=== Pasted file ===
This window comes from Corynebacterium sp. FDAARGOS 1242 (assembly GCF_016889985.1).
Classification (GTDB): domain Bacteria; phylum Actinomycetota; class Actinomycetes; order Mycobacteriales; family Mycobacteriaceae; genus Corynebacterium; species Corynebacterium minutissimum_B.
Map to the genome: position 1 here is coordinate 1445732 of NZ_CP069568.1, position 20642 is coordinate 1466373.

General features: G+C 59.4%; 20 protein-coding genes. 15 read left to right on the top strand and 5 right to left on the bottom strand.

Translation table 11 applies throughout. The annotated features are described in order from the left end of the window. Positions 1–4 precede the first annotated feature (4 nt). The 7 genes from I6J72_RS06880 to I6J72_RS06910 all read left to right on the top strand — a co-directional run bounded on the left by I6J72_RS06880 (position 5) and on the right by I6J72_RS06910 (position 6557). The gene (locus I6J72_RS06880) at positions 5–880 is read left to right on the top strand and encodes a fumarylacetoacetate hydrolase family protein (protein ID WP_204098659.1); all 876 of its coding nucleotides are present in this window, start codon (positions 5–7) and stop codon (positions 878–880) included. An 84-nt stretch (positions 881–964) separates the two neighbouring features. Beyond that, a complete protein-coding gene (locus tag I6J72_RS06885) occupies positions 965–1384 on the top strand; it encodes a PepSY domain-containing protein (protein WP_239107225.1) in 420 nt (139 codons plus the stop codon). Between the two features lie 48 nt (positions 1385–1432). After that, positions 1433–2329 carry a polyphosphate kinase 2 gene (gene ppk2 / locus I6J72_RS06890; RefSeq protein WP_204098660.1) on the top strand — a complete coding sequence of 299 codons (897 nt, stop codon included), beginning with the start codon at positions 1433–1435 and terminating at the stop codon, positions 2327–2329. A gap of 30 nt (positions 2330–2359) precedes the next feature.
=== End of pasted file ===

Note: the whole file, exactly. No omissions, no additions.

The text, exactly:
This window comes from Corynebacterium sp. FDAARGOS 1242 (assembly GCF_016889985.1).
Classification (GTDB): domain Bacteria; phylum Actinomycetota; class Actinomycetes; order Mycobacteriales; family Mycobacteriaceae; genus Corynebacterium; species Corynebacterium minutissimum_B.
Map to the genome: position 1 here is coordinate 1445732 of NZ_CP069568.1, position 20642 is coordinate 1466373.

General features: G+C 59.4%; 20 protein-coding genes. 15 read left to right on the top strand and 5 right to left on the bottom strand.

Translation table 11 applies throughout. The annotated features are described in order from the left end of the window. Positions 1–4 precede the first annotated feature (4 nt). The 7 genes from I6J72_RS06880 to I6J72_RS06910 all read left to right on the top strand — a co-directional run bounded on the left by I6J72_RS06880 (position 5) and on the right by I6J72_RS06910 (position 6557). The gene (locus I6J72_RS06880) at positions 5–880 is read left to right on the top strand and encodes a fumarylacetoacetate hydrolase family protein (protein ID WP_204098659.1); all 876 of its coding nucleotides are present in this window, start codon (positions 5–7) and stop codon (positions 878–880) included. An 84-nt stretch (positions 881–964) separates the two neighbouring features. Beyond that, a complete protein-coding gene (locus tag I6J72_RS06885) occupies positions 965–1384 on the top strand; it encodes a PepSY domain-containing protein (protein WP_239107225.1) in 420 nt (139 codons plus the stop codon). Between the two features lie 48 nt (positions 1385–1432). After that, positions 1433–2329 carry a polyphosphate kinase 2 gene (gene ppk2 / locus I6J72_RS06890; RefSeq protein WP_204098660.1) on the top strand — a complete coding sequence of 299 codons (897 nt, stop codon included), beginning with the start codon at positions 1433–1435 and terminating at the stop codon, positions 2327–2329. A gap of 30 nt (positions 2330–2359) precedes the next feature.